How might we identify existing sources of smoking history data for the estimated 15% of Belgians who are smokers or former smokers, aggregate (in full respect of patients’ rights) and enrich this data, evaluate the need for additional touchpoints for collecting it, and make it actionable for screening purposes by health authorities, as well as to motivate smokers and former smokers to undergo screening?
If the promise of the impact of prevention is so relevant, why hasn’t it happened yet? What are the challenges that you see in making these bottlenecks go away and with whom would you work to solve them?
One key aspect of prevention is the efficiency of the prevention measures: if tomorrow we invite all the Belgian population for screening of lung cancer, it will not be cost-efficient because only a very small part of the population will have a lung cancer diagnosed. For each type of disease, you would like to prevent, you need to identify the population at higher risk of developing the disease. And sometimes, even if you know who is at higher risk – in this case smokers and former smokers from a specific age group and with a specific smoking history – you need to find a way to contact that higher risk population and motivate them to participate in screening programs. Targeting the right population group is the key for a screening program to be cost-effective. That is the challenge we want to address with Hack Healthcare.
Who are you the most excited to see working on your challenge during the event?
It is very energizing to see that many stakeholders have answered positively to our invitation to work on that specific challenge: patients, lawyers specialized in GDPR, occupational physicians, GPs association, tech. companies, … We are very pleased that such a diverse group of people with their very specific background and expertise will work together to support the development of lung cancer screening in our country.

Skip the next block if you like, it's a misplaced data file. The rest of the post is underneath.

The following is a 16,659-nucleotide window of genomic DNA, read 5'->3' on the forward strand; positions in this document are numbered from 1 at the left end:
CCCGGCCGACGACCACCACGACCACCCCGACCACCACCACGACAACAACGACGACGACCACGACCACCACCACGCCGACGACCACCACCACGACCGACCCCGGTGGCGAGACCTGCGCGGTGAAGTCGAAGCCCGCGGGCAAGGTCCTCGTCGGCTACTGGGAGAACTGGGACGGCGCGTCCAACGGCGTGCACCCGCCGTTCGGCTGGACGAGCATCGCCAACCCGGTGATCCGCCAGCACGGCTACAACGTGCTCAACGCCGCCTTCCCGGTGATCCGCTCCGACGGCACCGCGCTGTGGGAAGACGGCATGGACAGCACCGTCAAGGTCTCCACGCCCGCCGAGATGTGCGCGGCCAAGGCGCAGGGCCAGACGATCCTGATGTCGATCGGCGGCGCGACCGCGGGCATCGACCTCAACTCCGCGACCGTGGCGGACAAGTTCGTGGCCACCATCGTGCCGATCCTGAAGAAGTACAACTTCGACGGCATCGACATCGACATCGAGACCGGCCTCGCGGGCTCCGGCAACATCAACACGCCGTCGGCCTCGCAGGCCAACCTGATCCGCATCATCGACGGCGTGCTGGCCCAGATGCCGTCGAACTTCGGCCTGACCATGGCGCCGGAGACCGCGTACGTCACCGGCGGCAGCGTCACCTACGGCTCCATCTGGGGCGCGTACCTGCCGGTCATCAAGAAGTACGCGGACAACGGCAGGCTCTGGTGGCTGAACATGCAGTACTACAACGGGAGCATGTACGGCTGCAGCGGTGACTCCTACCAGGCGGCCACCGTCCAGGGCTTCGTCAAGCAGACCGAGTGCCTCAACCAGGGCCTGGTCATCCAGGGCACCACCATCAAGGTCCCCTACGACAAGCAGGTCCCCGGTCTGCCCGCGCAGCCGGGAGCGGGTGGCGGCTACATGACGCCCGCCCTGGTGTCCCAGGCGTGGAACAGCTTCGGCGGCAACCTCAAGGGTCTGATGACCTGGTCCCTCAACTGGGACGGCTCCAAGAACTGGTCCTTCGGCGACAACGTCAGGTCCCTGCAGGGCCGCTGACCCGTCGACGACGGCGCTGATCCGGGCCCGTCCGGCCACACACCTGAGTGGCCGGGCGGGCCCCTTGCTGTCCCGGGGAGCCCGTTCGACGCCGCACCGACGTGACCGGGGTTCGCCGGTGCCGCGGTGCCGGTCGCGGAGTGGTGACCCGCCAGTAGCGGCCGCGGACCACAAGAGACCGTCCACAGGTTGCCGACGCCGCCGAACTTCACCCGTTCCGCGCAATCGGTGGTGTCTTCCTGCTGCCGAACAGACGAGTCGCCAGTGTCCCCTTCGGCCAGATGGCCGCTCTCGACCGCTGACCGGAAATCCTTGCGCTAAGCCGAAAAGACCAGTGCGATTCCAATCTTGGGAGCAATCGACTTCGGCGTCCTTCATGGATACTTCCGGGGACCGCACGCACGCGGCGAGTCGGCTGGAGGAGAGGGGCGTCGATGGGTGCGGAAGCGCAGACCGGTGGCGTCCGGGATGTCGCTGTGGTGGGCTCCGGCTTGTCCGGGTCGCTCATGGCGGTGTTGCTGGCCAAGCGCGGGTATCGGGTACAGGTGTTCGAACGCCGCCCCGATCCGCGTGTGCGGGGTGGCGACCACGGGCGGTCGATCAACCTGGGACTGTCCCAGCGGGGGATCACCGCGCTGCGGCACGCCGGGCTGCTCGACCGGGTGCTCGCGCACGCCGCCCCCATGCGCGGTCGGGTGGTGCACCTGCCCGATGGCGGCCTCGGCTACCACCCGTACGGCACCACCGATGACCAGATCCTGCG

Source : https://kankerregister.org/default.aspx?Pageld=344 , extension://elhekieabhbkpmcefcoobjddigjcaadp/https://kankerregister.org/media/docs/CancerFactSheets/2020/Cancer_Fact_Sheet_LungCancer_2020.pdf (p.6). Accessed on 26 April 2023.
 Source : https://kankerregister.org/default.aspx?Pageld=344 , extension://elhekieabhbkpmcefcoobjddigjcaadp/https://kankerregister.org/media/docs/CancerFactSheets/2020/Cancer_Fact_Sheet_LungCancer_2020.pdf (p.7). Accessed on 26 April 2023.
 Source: 1. Worley S. Lung cancer research is taking on new challenges: knowledge of tumors’ molecular diversity is opening new pathways to treatment. P T. 2014 Oct;39(10):698-714. PMID: 25336866; PMCID: PMC4189696. Accessed on 26 April 2023.
- Goldstraw P. et al. J. Thorac.Oncol. 2016; 11(1):39-51. The IASLC Lung Cancer Staging Project: Proposals for Revision of the TNM Stage Groupings in the Forthcoming (Eighth) Edition of the TNM Classification for Lung Cancer – Journal of Thoracic Oncology (jto.org). Accessed on 26 April 2023.
 https://www.kanker.be/sites/default/files/publication/longkanker-09-04-2020.pdf p.6 . Accessed on 26 April 2023.
 Health Interview Survey, Sciensano, 1997-2018. https://www.sciensano.be/fr/projets/enquete-de-sante. Accessed on 26 April 2023.